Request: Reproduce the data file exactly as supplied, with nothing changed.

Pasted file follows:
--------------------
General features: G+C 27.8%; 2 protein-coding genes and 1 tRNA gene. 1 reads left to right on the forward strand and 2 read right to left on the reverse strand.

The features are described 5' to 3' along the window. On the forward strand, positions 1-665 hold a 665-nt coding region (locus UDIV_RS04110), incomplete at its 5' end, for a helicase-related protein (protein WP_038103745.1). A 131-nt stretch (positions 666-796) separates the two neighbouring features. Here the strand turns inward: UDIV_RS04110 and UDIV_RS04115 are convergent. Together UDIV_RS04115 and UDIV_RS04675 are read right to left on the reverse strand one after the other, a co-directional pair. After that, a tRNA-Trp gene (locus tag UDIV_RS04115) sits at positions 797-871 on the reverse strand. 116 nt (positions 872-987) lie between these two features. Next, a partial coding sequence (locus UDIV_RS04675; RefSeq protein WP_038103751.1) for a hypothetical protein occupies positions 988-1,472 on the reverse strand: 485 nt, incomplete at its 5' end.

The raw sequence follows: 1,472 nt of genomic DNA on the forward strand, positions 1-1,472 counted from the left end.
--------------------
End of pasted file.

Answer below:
General features: G+C 27.8%; 2 protein-coding genes and 1 tRNA gene. 1 reads left to right on the forward strand and 2 read right to left on the reverse strand.

The features are described 5' to 3' along the window. On the forward strand, positions 1-665 hold a 665-nt coding region (locus UDIV_RS04110), incomplete at its 5' end, for a helicase-related protein (protein WP_038103745.1). A 131-nt stretch (positions 666-796) separates the two neighbouring features. Here the strand turns inward: UDIV_RS04110 and UDIV_RS04115 are convergent. Together UDIV_RS04115 and UDIV_RS04675 are read right to left on the reverse strand one after the other, a co-directional pair. After that, a tRNA-Trp gene (locus tag UDIV_RS04115) sits at positions 797-871 on the reverse strand. 116 nt (positions 872-987) lie between these two features. Next, a partial coding sequence (locus UDIV_RS04675; RefSeq protein WP_038103751.1) for a hypothetical protein occupies positions 988-1,472 on the reverse strand: 485 nt, incomplete at its 5' end.

The raw sequence follows: 1,472 nt of genomic DNA on the forward strand, positions 1-1,472 counted from the left end.